# 1 Overview

Both challenges are due by noon via Sakai on Wednesday May 2. For the first tidy challenge, you’ll want to refer back to our slides. For the second challenge, you’ll want to refer to the reference lab.

1. Tidy challenge: Tidy the “Lord of the Rings” data (Advice: read in each csv file using read_csv(), then use dplyr::bind_rows to stack them together pre-tidying.)

Install and load the gapminder data package. This is the same data that was used in your Datacamp “Introduction to the Tidyverse” course!

install.packages("gapminder")
library(gapminder)
?gapminder

Pick at least two of the tasks below from the task menu and approach each with a table and figure.

• dplyr should be your main data manipulation tool
• ggplot2 should be your main visualization tool

Make observations about what your tables/figures show and about the process. If you want to do something comparable but different, i.e. swap one quantitative variable for another- go for it!

You do not have to use tidyr or otherwise worry about reshaping your tables. Many of your tables may not be formatted perfectly in the report. Simply printing dplyr tabular output is fine. For all things, graphical and tabular, if you’re dissatisfied with a result, discuss the problem, what you tried to do to fix it, and move on.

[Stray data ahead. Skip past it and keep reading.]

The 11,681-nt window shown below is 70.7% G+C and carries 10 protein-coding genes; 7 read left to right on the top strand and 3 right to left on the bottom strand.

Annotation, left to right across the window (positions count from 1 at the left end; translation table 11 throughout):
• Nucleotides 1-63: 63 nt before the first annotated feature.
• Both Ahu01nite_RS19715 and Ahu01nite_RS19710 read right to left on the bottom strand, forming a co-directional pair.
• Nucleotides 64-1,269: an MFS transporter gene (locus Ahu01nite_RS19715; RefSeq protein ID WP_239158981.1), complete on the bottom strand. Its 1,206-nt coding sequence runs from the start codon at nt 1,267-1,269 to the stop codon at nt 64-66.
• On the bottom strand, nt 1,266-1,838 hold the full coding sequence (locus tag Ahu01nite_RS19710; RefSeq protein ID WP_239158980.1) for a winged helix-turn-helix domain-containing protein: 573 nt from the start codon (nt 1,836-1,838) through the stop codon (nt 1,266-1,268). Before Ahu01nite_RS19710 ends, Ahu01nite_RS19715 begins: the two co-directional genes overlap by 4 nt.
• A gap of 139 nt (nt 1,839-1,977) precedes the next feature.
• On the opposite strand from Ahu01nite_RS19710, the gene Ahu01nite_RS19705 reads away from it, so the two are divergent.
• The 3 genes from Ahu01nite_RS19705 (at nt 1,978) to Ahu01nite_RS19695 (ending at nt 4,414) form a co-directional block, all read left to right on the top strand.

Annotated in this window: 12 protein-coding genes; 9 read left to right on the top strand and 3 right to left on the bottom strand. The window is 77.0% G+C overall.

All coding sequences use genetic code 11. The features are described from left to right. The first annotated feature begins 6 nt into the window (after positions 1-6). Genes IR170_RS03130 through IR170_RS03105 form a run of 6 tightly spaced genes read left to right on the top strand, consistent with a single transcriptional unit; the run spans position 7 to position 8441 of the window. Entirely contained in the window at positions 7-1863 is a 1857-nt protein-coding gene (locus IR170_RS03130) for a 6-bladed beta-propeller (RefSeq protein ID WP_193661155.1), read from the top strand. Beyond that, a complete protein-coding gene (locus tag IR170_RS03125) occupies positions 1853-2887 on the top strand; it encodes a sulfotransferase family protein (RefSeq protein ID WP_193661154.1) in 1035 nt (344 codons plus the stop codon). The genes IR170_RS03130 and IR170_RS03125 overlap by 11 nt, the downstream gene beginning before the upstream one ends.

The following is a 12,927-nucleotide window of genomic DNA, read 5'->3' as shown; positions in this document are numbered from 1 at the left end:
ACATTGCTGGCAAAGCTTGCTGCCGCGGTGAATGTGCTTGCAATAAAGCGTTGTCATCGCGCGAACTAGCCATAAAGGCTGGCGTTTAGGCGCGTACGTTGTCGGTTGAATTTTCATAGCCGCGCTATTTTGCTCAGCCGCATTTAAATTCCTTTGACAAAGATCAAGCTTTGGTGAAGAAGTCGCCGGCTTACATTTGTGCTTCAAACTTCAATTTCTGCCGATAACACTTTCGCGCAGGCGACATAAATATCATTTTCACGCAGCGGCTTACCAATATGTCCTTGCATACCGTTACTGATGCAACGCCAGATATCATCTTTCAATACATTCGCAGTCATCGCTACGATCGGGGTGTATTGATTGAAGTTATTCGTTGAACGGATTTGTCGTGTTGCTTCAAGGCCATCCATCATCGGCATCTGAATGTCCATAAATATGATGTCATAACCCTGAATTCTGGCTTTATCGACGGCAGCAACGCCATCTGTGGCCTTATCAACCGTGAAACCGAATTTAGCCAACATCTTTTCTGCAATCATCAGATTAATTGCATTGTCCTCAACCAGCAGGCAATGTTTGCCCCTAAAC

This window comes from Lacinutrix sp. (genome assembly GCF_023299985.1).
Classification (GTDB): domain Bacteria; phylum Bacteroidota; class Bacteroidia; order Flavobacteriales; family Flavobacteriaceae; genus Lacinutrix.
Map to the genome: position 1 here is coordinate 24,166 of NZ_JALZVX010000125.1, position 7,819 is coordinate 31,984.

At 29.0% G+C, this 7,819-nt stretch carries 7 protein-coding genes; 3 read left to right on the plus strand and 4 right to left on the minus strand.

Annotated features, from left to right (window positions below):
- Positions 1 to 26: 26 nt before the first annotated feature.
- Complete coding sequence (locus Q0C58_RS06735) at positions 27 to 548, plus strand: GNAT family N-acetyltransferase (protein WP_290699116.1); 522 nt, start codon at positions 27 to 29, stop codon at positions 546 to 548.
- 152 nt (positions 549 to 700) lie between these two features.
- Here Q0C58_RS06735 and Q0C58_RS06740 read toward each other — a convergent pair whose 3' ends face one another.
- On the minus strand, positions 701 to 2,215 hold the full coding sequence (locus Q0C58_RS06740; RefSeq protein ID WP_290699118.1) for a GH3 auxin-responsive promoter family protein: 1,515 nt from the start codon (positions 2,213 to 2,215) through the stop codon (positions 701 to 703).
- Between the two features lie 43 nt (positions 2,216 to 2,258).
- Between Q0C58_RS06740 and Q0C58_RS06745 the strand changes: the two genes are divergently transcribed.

• Get the maximum and minimum of GDP per capita for all continents.

• Look at the spread of GDP per capita across countries within the continents.

• How does life expectancy vary across different continents?

• Report the absolute and/or relative abundance of countries with low life expectancy over time by continent: Compute some measure of worldwide life expectancy - you decide - a mean or median or some other quantile or perhaps your current age. Then determine how many countries on each continent have a life expectancy less than this benchmark, for each year.

For each table, make sure to include a relevant figure. One tip for starting is to draw out on paper what you want your x- and y-axis to be first and what your geom is; that is, start by drawing the plot you want ggplot to give you. Your figure does not have to depict every single number present in the table. Use your judgement. It just needs to complement the table, add context, and allow for some sanity checking.